(Apparently ME was originally used in the title, but it was unfortunately changed to CFS –
In 1999 I contracted a throat infection that receded after many weeks, but I was still unbelievably exhausted with the most intense flu-like malaise. Two years later I was diagnosed with chronic fatigue syndrome/myalgic encephalomyelitis (CFS/ME) and joined the 240,000-plus people in the UK with this Illness. I assumed that a diagnosis would lead to effective treatment, but I was in for a shock.
Initially my GP suggested I see a psychotherapist. It seemed a strange recommendation, but I trusted his judgement and decided to see if this would help. Unfortunately it had no impact at all on the illness. My GP then referred me to an endocrinologist who boldly announced that, as the test results were all normal, everything was fine and offered to prescribe antidepressants. I was deeply frustrated by the suggestion that clear test panels meant I should be treated as a depressed patient. I was not inclined to agree that antidepressants were the best treatment when my experience of the symptoms was closer to that of an infection than a mood disorder. In fact, I have been told a number of times that I’m simply depressed, or that I am de-conditioned and just need to exercise. I wouldn’t mind if either diagnosis were true, as there are effective treatments available, but they are inadequate explanations.
CFS/ME waxes and wanes but also causes post-exertional malaise: when patients go beyond their usual (restricted) activity level they suffer a worsening of symptoms which can be severe. Patients often refer to this as a crash. For me this can mean being bedridden for weeks with muscle weakness, dizziness, loss of appetite, and indescribable physical and mental exhaustion. It’s worth noting that my GP has only ever seen me when the symptoms are at the lesser end of the scale. During a crash I am too ill to leave my bed, let alone travel to the surgery.
When I first got sick, CFS/ME seemed to be largely treated as a mysterious psychological condition, with doctors encouraged to limit the number of tests done, and with patients left to self-manage. Since then things have improved a little in that there are fatigue clinics in some areas, but the overall treatment situation remains poor, with most patients receiving little or no effective treatment through the NHS.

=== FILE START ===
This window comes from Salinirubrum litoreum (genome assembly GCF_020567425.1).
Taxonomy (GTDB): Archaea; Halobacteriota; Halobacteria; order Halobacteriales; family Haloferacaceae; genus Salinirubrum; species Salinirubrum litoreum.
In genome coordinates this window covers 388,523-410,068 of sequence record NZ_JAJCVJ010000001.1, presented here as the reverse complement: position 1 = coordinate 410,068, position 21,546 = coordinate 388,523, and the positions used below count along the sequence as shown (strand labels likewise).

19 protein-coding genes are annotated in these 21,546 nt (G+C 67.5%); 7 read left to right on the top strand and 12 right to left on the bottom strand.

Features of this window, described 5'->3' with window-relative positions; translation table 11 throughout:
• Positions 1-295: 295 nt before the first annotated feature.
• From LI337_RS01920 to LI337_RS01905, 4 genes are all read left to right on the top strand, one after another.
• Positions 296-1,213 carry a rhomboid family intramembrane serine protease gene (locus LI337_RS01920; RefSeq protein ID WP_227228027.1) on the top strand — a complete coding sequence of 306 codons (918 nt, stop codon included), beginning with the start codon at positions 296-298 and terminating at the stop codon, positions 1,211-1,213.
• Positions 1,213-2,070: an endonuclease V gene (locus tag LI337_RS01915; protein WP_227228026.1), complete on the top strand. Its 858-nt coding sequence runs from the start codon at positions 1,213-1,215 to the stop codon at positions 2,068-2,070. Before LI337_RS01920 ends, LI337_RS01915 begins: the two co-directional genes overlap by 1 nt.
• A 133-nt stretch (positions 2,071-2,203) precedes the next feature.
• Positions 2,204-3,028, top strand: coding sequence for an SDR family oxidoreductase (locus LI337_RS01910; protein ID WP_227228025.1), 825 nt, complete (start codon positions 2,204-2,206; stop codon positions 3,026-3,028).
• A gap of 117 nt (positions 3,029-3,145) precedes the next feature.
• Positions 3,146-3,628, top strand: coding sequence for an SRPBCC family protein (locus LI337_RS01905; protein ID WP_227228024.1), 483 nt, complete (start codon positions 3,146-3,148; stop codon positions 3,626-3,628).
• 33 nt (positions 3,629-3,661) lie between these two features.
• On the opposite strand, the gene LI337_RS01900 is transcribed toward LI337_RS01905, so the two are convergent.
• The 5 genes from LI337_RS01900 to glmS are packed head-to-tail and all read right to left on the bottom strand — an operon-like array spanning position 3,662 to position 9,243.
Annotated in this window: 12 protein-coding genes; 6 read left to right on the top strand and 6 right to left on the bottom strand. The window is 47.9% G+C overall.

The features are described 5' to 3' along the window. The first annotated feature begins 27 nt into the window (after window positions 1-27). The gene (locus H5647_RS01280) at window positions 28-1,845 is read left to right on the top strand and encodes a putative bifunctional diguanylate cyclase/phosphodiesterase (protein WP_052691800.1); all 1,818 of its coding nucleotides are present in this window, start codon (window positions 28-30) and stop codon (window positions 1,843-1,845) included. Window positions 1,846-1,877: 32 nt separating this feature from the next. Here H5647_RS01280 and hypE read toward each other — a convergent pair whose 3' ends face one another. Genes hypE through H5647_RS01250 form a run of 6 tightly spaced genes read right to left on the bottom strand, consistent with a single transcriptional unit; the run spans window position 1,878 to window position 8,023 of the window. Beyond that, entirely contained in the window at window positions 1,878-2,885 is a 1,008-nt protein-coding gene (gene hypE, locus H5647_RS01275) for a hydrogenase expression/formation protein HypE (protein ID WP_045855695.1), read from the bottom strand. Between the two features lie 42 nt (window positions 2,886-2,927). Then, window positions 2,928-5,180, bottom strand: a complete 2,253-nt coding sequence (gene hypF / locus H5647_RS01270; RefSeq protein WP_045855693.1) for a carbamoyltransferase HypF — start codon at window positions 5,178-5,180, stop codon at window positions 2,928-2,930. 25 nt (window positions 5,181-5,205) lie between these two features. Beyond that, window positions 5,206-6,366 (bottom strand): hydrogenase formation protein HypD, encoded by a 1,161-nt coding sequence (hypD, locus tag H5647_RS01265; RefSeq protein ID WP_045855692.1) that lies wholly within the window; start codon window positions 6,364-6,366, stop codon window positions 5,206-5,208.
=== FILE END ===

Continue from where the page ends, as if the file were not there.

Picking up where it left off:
The PACE trial is the largest study performed into CFS/ME treatments, primarily cognitive behavioural therapy (CBT) and graded exercise therapy (GET). I think the £5 million cost would have been better spent on immunological studies, exercise physiology testing, and understanding the disease mechanisms. A recently published PACE trial paper reported on ‘recovery’ rates.(1) However, the letters published in response to the paper show that the study’s post-hoc definition of ‘recovery’ was seriously flawed, and so much looser than the recovery criteria outlined in the trial’s protocol that the ‘recovery’ outcomes bear no relation to what an average person, or clinician, would define as recovery of health. PACE was an un-blinded study and the primary outcomes were all subjective self-report measures at risk of response bias. Changes from the trial protocol (2) also meant that it was easier for patients to be classed as improved, yet even then the addition of CBT and GET to specialist medical care led to only an extra 11-15% of patients reporting improvement.(3) This simply underscores the need for more research across all areas to find effective treatments.
CFS/ME presents difficulties for both patients and doctors, reinforcing the need for them to work together in partnership. A recent BMJ editorial (4) entitled Let the Patient Resolution Begin could not have said it better:
“… health care won’t get better until patients play a leading role in fixing it.”
Software engineer, London.
1. White PD. Goldsmth K. Johnson AL. et al. Recovery from chronic fatigue syndrome after treatments given in the PACE trial Psychol Med 2013 40»10»: 2Z27-223S.
2. White PD. Sharpe MC. Chalder. et al Protocol for the PACE trial: a randomised controlled trial of adaptive pacing. cognitive behaviour therapy, and graded exercise, as supplements to standardised specialist medical care versus standardised specialist medical care alone for patents with the chronic fatigue syndrome / myalgic encephalomyelitis or encephalopathy BMC Neurol 2007; 7: 6
3. White PD. Goldsmith KA Johnson AL, et al. Comparison of adaptive: pacing therapy, cognitive behaviour therapy, graded exercise therapy, and specialist medcal care for chronic fatigue syndrome (PACE): a randomised trial Lancet 2011 377197681:823-836.
4. Richards T, Montori VM, Godlee F.et al Let the patent revolution begin BMJ 2013 346: f2614.